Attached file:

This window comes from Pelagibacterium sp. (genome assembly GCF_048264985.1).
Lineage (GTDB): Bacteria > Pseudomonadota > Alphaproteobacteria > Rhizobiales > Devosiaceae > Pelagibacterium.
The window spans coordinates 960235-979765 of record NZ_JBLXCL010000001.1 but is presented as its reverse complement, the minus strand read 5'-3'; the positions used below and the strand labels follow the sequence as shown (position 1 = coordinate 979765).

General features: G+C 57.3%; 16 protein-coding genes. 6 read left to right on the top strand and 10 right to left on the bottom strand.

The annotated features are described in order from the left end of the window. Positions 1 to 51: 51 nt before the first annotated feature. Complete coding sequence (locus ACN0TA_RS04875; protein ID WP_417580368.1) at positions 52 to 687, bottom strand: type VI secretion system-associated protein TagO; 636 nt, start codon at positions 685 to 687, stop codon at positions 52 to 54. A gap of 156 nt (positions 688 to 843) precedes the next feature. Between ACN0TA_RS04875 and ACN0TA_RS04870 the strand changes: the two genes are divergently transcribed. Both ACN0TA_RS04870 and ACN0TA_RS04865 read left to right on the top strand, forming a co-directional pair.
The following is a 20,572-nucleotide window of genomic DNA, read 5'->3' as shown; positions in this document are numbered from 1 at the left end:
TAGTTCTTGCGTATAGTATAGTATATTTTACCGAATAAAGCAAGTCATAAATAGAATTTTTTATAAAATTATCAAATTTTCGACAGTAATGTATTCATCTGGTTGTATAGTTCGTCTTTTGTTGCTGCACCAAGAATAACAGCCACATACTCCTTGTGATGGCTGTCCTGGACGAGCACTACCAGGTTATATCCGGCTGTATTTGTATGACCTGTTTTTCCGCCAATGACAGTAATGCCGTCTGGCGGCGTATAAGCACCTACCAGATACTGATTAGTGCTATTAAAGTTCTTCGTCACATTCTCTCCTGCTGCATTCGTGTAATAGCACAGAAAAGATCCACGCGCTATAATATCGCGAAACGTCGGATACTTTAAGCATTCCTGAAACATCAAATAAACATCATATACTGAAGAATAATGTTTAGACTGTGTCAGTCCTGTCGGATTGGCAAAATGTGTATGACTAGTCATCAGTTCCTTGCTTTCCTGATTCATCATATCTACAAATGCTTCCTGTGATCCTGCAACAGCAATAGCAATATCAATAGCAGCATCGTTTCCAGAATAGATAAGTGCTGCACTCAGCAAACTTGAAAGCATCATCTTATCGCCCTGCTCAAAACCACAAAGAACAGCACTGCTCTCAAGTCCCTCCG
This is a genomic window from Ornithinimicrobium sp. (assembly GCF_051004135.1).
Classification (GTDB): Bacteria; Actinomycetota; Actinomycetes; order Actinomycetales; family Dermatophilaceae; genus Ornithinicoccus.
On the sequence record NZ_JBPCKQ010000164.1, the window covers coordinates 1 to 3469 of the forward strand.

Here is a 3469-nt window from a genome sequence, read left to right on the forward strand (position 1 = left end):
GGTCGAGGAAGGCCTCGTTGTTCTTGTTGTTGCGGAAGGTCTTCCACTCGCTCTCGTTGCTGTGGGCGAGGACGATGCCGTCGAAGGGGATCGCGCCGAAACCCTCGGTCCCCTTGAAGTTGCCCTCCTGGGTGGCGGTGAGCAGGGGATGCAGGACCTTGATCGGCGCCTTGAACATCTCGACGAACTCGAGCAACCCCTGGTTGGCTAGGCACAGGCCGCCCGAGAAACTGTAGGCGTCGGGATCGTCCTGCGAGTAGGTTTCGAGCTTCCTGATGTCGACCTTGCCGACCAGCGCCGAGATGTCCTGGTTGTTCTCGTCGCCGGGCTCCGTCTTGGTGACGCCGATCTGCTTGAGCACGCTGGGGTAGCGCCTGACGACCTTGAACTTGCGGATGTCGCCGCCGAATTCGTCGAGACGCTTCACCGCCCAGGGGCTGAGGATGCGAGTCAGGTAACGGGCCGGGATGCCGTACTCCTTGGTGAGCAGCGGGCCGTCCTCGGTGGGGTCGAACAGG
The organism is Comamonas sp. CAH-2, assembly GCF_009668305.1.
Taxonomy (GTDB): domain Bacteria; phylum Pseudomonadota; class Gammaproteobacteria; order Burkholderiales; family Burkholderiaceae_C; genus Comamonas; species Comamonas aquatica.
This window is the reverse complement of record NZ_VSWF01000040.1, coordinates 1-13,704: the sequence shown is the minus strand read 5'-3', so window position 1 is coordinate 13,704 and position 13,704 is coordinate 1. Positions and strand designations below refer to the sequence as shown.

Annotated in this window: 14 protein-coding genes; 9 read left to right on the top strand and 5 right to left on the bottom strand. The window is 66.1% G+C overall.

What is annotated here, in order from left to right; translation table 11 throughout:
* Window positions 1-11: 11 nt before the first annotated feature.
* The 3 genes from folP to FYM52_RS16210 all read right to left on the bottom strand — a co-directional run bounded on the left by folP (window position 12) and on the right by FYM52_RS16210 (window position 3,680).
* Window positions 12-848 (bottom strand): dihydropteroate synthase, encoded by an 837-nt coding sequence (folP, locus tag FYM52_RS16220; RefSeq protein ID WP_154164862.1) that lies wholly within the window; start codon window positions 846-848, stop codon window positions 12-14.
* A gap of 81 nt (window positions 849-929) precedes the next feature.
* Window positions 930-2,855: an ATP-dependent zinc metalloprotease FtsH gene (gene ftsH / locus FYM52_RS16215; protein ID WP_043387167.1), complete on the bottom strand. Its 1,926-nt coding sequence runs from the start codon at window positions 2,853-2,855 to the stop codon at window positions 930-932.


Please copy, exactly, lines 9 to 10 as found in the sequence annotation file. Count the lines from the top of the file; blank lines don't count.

Classification (GTDB): Bacteria; Actinomycetota; Actinomycetes; order Actinomycetales; family Dermatophilaceae; genus Ornithinicoccus.
On the sequence record NZ_JBPCKQ010000164.1, the window covers coordinates 1 to 3469 of the forward strand.